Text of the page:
Based on these projections, which forecast an excess demand, and considering the recent surplus of workers in this occupation, labour demand and supply in this occupation should return to balance during the 2009 2018 period. Past excess supply will be offset by future excess demand. Job openings will result exclusively from replacement needs, especially from the need to replace workers who retire. Expansion demand will negatively impact labour requirements; in other words, job losses will occur throughout the projection period. Therefore, the decline in employment which began in the early 1990s will continue throughout the projection period. Nevertheless, job openings will be strong as a result of the very high retirement rate. The retirement rate for secretaries, recorders and transcriptionists will be among the highest for all occupations, primarily because workers in this occupation are generally much older than the average. In addition, despite the continuing decline in this occupation, labour market conditions, slightly better than in the past, will lead to a sharp fall in the number of workers leaving this occupation for another. Finally, the number of job seekers coming mainly from the school system will decline in relation to the 1999 2008 period, resulting in fewer new job seekers over the next few years to meet the increase in job openings.

This Chart contains data for Projection of Job Openings vs. Job Seekers for Canada. Information is available in the following tables.
Accounting and Payroll Administrator

Category Openings %
Expansion Demand -13,745 -19%
Retirements 77,365 106%
Deaths 6,755 9%
Emigration 2,706 4%
Projected Job Openings 73,081 100%

Table of job seeker projections for the occupational group containing your chosen occupation.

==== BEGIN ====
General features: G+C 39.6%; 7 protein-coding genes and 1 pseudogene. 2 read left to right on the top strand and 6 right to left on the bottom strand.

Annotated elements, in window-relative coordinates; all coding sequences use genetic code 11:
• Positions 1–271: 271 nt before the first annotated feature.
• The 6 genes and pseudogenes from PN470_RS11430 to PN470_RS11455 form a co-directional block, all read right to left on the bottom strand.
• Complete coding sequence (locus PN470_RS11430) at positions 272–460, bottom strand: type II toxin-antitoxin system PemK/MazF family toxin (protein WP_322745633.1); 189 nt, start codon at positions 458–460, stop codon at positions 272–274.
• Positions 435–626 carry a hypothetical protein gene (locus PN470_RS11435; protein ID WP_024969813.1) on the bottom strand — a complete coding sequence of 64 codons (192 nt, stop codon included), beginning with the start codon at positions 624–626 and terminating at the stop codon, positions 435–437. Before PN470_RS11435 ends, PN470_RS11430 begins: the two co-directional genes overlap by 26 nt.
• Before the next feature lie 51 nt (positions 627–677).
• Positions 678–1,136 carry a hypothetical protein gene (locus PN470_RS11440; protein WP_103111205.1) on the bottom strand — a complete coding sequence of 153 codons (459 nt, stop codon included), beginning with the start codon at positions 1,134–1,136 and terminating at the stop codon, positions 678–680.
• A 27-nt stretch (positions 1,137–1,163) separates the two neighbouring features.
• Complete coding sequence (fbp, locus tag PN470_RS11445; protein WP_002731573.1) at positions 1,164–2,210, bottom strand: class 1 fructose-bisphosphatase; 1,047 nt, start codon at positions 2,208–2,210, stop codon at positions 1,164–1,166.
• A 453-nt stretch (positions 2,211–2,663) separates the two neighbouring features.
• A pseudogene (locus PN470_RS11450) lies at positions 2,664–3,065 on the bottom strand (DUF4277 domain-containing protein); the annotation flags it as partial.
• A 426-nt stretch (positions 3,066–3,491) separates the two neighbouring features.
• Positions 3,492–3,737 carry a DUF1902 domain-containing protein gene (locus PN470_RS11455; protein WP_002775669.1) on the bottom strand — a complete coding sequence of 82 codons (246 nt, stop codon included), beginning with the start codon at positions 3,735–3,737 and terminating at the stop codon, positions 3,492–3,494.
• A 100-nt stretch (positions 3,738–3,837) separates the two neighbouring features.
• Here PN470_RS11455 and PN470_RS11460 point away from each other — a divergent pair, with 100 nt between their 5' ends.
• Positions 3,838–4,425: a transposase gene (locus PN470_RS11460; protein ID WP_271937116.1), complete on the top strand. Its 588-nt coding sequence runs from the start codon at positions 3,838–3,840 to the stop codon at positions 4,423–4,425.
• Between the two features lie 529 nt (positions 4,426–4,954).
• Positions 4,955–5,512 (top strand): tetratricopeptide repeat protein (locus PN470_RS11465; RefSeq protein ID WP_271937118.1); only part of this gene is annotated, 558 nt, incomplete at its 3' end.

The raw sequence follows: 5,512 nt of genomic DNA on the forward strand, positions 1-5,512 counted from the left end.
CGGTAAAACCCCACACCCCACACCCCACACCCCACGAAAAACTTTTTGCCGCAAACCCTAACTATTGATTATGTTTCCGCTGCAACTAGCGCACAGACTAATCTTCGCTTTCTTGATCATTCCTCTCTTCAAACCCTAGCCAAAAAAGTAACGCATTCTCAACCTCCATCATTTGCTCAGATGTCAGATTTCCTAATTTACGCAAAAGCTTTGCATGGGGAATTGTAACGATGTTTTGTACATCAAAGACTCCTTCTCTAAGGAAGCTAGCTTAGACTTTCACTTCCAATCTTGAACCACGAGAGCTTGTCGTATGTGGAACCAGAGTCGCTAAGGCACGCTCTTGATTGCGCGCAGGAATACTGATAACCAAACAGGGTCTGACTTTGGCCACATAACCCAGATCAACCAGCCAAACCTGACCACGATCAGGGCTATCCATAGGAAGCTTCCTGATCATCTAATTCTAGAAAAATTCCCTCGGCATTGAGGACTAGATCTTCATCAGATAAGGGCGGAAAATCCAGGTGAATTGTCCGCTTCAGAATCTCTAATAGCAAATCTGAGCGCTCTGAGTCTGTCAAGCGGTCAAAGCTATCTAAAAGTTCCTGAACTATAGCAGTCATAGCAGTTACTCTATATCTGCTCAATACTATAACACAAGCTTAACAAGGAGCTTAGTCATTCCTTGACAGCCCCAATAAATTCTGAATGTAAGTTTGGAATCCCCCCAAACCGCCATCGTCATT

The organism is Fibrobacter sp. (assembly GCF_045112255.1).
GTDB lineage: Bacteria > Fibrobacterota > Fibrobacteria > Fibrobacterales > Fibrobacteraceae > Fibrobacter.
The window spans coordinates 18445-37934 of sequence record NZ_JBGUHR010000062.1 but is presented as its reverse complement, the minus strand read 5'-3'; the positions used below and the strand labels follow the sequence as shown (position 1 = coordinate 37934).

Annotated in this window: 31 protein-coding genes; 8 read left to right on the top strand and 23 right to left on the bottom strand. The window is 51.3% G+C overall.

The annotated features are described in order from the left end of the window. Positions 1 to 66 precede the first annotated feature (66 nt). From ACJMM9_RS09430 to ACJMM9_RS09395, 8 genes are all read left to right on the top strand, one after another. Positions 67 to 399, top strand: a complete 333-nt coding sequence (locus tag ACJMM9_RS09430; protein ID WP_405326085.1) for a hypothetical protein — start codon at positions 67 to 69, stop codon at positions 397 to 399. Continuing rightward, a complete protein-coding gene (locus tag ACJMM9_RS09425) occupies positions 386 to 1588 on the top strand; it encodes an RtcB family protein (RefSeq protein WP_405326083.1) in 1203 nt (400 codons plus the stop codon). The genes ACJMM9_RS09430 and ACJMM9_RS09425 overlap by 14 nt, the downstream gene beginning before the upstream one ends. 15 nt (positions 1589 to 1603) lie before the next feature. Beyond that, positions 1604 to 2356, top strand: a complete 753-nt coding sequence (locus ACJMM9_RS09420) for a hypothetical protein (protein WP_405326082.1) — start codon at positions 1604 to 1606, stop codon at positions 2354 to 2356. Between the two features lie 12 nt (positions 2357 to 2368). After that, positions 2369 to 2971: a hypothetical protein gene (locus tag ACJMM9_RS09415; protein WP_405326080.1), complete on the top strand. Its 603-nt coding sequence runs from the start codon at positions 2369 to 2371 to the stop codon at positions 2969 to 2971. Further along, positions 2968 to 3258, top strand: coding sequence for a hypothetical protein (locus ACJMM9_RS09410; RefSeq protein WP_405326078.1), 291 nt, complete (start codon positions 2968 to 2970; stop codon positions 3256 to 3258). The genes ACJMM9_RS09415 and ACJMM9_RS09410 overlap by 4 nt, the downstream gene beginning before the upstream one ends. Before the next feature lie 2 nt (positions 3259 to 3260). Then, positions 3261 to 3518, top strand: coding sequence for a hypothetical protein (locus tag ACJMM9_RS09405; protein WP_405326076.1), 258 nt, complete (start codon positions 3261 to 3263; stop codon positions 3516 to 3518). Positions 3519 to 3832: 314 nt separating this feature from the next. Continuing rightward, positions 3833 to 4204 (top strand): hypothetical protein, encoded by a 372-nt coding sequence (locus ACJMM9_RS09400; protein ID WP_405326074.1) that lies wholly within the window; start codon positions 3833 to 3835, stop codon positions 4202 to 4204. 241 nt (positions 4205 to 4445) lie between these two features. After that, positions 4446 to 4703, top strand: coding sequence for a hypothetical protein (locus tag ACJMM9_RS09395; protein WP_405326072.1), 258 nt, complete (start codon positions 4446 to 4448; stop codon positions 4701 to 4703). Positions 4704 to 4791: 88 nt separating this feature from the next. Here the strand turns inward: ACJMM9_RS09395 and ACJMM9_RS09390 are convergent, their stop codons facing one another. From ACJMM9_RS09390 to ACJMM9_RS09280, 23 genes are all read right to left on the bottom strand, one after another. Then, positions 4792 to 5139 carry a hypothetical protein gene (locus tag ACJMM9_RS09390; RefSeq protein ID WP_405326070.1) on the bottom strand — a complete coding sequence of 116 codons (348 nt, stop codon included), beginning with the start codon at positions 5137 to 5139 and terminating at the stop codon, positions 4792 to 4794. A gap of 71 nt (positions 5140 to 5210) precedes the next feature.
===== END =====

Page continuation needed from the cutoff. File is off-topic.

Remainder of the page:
Category Seekers %
School Leavers 32,744 155 %
Immigration 10,048 47 %
Net Mobility -21,635 -102 %
Projected Job Seekers 21,156 100%


In which industry or sector do people in this occupation find jobs in Canada?

This table shows the industry and sectors employing the highest number of people in this occupation.

Industry / Sector %
Health care and social assistance 42.50
Administrative and support, waste management and remediation services 28.10
Public administration 20.10


What percentage of people in this occupation are self-employed?


The graph displays the percentage of people in this occupation who are "self-employed", according to the 2006 Census, in comparison to the Canadian average across all occupations.

As shown in the graph, according to the 2006 Census, 22% of people in this occupation were self-employed, while the average for all occupations was 12%.

The Labour Force Survey also gives us some information about self-employment. This occupation (Court Recorders and Medical Transcriptionists) is part of a larger group called Secretaries, Recorders and Transcriptionists (NOC 124). According to the Labour Force Survey (2009), 7% of workers in this group were self-employed, while the average for all occupations was 16%.


What proportion of people in this occupation work full-time and part-time?


The graph displays the proportion of people in this occupation who worked full-time and part-time in comparison to the Canadian average across all occupations.

According to the Labour Force Survey (2009), 69% of workers in this occupation worked full-time, compared to the average of 81% for all occupations.